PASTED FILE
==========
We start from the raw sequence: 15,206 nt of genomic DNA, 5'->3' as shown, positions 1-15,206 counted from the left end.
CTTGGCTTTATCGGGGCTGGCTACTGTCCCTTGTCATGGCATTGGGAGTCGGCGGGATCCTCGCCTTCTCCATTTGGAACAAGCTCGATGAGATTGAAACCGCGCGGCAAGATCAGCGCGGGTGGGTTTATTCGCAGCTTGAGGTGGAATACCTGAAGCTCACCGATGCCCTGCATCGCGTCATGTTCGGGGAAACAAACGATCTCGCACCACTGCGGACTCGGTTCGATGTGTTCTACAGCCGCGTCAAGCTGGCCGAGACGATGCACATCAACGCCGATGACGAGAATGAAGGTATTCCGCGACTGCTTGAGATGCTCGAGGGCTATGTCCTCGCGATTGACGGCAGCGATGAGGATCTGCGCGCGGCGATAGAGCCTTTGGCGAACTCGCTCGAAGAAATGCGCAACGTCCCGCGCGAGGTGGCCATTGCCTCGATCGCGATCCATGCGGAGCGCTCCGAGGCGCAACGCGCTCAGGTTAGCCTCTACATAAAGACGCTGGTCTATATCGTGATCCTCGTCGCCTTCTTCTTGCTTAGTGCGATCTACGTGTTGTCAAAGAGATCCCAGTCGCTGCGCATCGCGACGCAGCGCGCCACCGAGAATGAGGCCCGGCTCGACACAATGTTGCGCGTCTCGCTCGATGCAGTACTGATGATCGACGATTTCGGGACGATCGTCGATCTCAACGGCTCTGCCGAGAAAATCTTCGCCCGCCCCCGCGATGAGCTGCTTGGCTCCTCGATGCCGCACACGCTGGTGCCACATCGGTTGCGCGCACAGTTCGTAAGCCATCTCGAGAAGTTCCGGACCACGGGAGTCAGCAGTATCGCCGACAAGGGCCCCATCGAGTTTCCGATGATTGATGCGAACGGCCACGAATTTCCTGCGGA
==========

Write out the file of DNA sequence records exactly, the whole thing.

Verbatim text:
We start from the raw sequence: 15,206 nt of genomic DNA, 5'->3' as shown, positions 1-15,206 counted from the left end.
CTTGGCTTTATCGGGGCTGGCTACTGTCCCTTGTCATGGCATTGGGAGTCGGCGGGATCCTCGCCTTCTCCATTTGGAACAAGCTCGATGAGATTGAAACCGCGCGGCAAGATCAGCGCGGGTGGGTTTATTCGCAGCTTGAGGTGGAATACCTGAAGCTCACCGATGCCCTGCATCGCGTCATGTTCGGGGAAACAAACGATCTCGCACCACTGCGGACTCGGTTCGATGTGTTCTACAGCCGCGTCAAGCTGGCCGAGACGATGCACATCAACGCCGATGACGAGAATGAAGGTATTCCGCGACTGCTTGAGATGCTCGAGGGCTATGTCCTCGCGATTGACGGCAGCGATGAGGATCTGCGCGCGGCGATAGAGCCTTTGGCGAACTCGCTCGAAGAAATGCGCAACGTCCCGCGCGAGGTGGCCATTGCCTCGATCGCGATCCATGCGGAGCGCTCCGAGGCGCAACGCGCTCAGGTTAGCCTCTACATAAAGACGCTGGTCTATATCGTGATCCTCGTCGCCTTCTTCTTGCTTAGTGCGATCTACGTGTTGTCAAAGAGATCCCAGTCGCTGCGCATCGCGACGCAGCGCGCCACCGAGAATGAGGCCCGGCTCGACACAATGTTGCGCGTCTCGCTCGATGCAGTACTGATGATCGACGATTTCGGGACGATCGTCGATCTCAACGGCTCTGCCGAGAAAATCTTCGCCCGCCCCCGCGATGAGCTGCTTGGCTCCTCGATGCCGCACACGCTGGTGCCACATCGGTTGCGCGCACAGTTCGTAAGCCATCTCGAGAAGTTCCGGACCACGGGAGTCAGCAGTATCGCCGACAAGGGCCCCATCGAGTTTCCGATGATTGATGCGAACGGCCACGAATTTCCTGCGGA